Every year, an unknown number of unaccompanied migrant children enter Europe or other parts of the world. In many cases, these children are trafficked, lured to commit acts of terrorism or sexually exploited, and most of them travel without legal documents. Children sometimes leave their countries on their own free will, or by the direction of their parents to protect them from persecution, wars, or the severe economic conditions, they experience in their countries of origin. It is shocking to know that homeless children represent the largest refugee and displaced population around the world, particularly the painful images of children from Arab countries forced by war and violence to migrate through the sea and seek refuge in unknown destinations, which might end in their death. According to UNICEF; “28 million children have been driven from their homes by violence and conflict within and across borders, including 10 million child refugees; 1 million asylum-seekers whose refugee status has not yet been determined; and an estimated 17 million children displaced within their own countries – children in dire need of humanitarian assistance and access to critical services.” (UNICEF, 7 September 2016)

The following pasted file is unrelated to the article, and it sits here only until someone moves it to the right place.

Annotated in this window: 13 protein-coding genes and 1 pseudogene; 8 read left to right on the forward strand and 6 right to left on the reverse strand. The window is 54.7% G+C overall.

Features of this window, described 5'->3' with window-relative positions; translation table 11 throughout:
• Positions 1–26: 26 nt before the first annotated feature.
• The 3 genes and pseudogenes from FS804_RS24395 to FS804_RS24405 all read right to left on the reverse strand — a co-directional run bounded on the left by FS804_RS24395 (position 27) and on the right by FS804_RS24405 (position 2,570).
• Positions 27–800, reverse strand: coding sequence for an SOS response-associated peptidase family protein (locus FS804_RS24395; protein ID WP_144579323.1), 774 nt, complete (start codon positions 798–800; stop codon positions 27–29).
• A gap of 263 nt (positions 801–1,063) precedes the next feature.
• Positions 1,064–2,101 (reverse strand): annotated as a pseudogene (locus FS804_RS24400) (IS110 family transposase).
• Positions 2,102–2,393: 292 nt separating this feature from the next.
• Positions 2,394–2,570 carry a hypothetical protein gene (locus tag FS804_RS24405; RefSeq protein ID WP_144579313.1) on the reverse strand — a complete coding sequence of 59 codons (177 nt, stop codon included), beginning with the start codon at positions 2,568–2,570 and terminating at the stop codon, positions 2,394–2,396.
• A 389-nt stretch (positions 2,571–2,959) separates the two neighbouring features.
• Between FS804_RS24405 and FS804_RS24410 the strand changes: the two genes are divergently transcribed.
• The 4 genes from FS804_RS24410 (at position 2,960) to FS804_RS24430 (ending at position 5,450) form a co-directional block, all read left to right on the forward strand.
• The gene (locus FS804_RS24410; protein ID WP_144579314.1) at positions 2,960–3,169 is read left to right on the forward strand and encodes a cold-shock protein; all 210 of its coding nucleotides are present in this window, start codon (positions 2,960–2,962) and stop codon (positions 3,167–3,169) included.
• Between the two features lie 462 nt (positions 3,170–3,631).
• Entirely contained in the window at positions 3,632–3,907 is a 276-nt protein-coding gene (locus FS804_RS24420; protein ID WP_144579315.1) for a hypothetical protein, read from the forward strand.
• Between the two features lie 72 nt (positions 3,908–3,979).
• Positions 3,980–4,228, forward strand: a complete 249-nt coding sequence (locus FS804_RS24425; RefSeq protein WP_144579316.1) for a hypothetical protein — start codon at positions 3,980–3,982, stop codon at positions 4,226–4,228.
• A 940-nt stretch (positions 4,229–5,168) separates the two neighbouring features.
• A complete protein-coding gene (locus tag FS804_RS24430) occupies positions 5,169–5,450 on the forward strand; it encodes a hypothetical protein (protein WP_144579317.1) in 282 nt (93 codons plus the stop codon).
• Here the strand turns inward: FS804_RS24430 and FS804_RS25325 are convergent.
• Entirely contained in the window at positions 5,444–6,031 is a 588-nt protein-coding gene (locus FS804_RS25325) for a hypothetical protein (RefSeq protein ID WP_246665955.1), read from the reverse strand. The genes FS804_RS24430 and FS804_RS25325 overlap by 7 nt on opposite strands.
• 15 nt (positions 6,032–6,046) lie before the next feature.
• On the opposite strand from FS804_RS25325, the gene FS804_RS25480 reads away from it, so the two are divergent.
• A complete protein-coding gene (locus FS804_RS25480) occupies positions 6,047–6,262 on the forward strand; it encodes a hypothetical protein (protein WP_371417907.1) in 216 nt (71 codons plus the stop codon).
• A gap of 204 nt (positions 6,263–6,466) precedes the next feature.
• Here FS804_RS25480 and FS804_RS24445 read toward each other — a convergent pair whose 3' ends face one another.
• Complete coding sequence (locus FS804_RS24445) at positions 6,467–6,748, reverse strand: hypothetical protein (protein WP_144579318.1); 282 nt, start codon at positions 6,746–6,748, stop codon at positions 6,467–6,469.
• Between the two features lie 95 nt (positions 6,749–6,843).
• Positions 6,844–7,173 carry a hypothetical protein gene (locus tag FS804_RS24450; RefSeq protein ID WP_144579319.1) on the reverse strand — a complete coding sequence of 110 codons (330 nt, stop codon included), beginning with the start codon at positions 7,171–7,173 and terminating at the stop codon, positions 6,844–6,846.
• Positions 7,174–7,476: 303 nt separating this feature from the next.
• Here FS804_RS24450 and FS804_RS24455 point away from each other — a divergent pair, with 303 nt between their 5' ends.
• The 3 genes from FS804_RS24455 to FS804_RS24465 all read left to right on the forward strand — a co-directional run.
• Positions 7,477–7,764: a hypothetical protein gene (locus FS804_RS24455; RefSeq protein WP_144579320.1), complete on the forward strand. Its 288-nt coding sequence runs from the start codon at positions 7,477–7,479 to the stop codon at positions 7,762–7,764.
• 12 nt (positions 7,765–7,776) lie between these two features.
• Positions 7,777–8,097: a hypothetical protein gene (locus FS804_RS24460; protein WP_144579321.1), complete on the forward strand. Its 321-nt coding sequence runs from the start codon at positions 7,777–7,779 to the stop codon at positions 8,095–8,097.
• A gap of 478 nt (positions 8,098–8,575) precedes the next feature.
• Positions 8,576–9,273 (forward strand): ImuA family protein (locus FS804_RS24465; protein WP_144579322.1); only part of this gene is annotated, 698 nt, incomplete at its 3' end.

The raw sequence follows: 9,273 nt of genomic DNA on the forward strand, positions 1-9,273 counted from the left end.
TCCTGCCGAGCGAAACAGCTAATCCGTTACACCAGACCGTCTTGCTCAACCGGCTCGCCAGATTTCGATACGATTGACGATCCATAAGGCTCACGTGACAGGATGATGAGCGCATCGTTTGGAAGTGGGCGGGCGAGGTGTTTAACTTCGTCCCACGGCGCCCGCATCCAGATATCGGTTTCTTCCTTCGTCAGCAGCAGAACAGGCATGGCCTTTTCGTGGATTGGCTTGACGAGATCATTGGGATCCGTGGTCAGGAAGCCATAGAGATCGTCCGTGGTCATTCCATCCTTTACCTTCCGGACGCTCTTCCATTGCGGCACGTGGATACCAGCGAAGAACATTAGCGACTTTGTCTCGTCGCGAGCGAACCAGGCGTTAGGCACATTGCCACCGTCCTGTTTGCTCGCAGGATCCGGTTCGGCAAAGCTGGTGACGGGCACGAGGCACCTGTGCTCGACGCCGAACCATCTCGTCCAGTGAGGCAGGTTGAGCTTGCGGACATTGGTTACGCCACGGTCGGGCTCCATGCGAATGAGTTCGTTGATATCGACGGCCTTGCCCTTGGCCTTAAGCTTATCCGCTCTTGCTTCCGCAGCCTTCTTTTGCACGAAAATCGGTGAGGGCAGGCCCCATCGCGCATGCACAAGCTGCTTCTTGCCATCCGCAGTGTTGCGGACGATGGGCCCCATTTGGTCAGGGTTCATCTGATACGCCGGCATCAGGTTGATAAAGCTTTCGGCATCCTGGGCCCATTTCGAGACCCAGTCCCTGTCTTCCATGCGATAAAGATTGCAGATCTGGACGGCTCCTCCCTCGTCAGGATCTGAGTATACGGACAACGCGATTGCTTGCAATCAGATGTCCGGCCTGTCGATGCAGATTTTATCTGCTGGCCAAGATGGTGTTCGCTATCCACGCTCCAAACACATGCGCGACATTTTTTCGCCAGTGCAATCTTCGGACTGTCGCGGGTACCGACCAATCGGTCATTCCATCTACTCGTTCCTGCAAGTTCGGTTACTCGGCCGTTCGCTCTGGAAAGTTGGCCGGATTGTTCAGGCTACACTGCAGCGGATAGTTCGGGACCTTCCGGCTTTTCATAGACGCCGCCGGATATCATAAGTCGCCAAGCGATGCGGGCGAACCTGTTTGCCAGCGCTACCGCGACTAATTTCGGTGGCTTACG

Therefore, we must take into account something crucial, namely, is the rehabilitation programs of refugee children in the hosting and resettlement states of Europe and finding ways to reunite them with their families. The opportunities of family reunification should be a key factor in the decision on the possibility of child resettlement. Also, European countries must take concrete steps to ensure that resettlement is not a potential limiting factor for future family reunification. For example, it is imperative to shorten waiting periods and give priority to expediting the processing of children’s requests to mitigate the adverse effects of prolonged family separation on the psychological and social development of children. Attention should also be given to promoting integration initiatives, particularly those that work to bring refugee children and their families together with new community members and networks;  the provision of support to children and their families alike and the inclusion of children in schools, taking care of each child individually with continuous educational and social counseling within the new society.